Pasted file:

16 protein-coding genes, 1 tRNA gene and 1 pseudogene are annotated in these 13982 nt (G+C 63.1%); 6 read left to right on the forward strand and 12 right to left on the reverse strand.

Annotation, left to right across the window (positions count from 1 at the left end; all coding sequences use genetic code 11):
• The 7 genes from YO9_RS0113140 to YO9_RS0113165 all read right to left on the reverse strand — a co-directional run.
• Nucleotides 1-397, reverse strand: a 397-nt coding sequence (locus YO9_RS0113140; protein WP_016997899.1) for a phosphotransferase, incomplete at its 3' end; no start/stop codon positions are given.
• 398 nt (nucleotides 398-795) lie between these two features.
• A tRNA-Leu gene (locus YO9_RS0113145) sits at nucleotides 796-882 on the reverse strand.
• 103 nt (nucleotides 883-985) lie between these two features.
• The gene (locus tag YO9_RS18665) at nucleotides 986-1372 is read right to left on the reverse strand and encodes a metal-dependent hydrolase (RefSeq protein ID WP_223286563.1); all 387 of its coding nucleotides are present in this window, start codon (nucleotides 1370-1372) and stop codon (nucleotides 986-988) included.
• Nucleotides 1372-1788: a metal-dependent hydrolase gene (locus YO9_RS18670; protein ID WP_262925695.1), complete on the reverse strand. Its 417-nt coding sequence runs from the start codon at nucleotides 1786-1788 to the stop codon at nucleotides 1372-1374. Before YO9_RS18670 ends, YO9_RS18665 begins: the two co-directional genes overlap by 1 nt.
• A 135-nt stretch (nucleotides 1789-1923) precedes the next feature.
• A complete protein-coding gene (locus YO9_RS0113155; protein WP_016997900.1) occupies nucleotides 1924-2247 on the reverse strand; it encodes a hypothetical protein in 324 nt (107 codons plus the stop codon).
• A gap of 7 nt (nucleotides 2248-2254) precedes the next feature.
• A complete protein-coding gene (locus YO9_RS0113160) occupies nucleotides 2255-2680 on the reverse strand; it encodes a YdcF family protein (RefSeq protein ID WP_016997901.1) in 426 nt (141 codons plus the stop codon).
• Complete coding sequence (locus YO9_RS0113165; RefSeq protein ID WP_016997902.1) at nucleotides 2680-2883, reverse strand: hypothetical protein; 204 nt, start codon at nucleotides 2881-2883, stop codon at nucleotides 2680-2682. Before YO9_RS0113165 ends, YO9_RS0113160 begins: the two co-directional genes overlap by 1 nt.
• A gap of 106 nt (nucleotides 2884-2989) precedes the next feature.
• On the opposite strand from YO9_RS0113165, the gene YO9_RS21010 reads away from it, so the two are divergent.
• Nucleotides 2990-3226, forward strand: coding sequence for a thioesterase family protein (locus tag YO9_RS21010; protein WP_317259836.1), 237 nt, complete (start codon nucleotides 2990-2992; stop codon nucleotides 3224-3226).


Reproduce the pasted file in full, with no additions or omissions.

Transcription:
16 protein-coding genes, 1 tRNA gene and 1 pseudogene are annotated in these 13982 nt (G+C 63.1%); 6 read left to right on the forward strand and 12 right to left on the reverse strand.

Annotation, left to right across the window (positions count from 1 at the left end; all coding sequences use genetic code 11):
• The 7 genes from YO9_RS0113140 to YO9_RS0113165 all read right to left on the reverse strand — a co-directional run.
• Nucleotides 1-397, reverse strand: a 397-nt coding sequence (locus YO9_RS0113140; protein WP_016997899.1) for a phosphotransferase, incomplete at its 3' end; no start/stop codon positions are given.
• 398 nt (nucleotides 398-795) lie between these two features.
• A tRNA-Leu gene (locus YO9_RS0113145) sits at nucleotides 796-882 on the reverse strand.
• 103 nt (nucleotides 883-985) lie between these two features.
• The gene (locus tag YO9_RS18665) at nucleotides 986-1372 is read right to left on the reverse strand and encodes a metal-dependent hydrolase (RefSeq protein ID WP_223286563.1); all 387 of its coding nucleotides are present in this window, start codon (nucleotides 1370-1372) and stop codon (nucleotides 986-988) included.
• Nucleotides 1372-1788: a metal-dependent hydrolase gene (locus YO9_RS18670; protein ID WP_262925695.1), complete on the reverse strand. Its 417-nt coding sequence runs from the start codon at nucleotides 1786-1788 to the stop codon at nucleotides 1372-1374. Before YO9_RS18670 ends, YO9_RS18665 begins: the two co-directional genes overlap by 1 nt.
• A 135-nt stretch (nucleotides 1789-1923) precedes the next feature.
• A complete protein-coding gene (locus YO9_RS0113155; protein WP_016997900.1) occupies nucleotides 1924-2247 on the reverse strand; it encodes a hypothetical protein in 324 nt (107 codons plus the stop codon).
• A gap of 7 nt (nucleotides 2248-2254) precedes the next feature.
• A complete protein-coding gene (locus YO9_RS0113160) occupies nucleotides 2255-2680 on the reverse strand; it encodes a YdcF family protein (RefSeq protein ID WP_016997901.1) in 426 nt (141 codons plus the stop codon).
• Complete coding sequence (locus YO9_RS0113165; RefSeq protein ID WP_016997902.1) at nucleotides 2680-2883, reverse strand: hypothetical protein; 204 nt, start codon at nucleotides 2881-2883, stop codon at nucleotides 2680-2682. Before YO9_RS0113165 ends, YO9_RS0113160 begins: the two co-directional genes overlap by 1 nt.
• A gap of 106 nt (nucleotides 2884-2989) precedes the next feature.
• On the opposite strand from YO9_RS0113165, the gene YO9_RS21010 reads away from it, so the two are divergent.
• Nucleotides 2990-3226, forward strand: coding sequence for a thioesterase family protein (locus tag YO9_RS21010; protein WP_317259836.1), 237 nt, complete (start codon nucleotides 2990-2992; stop codon nucleotides 3224-3226).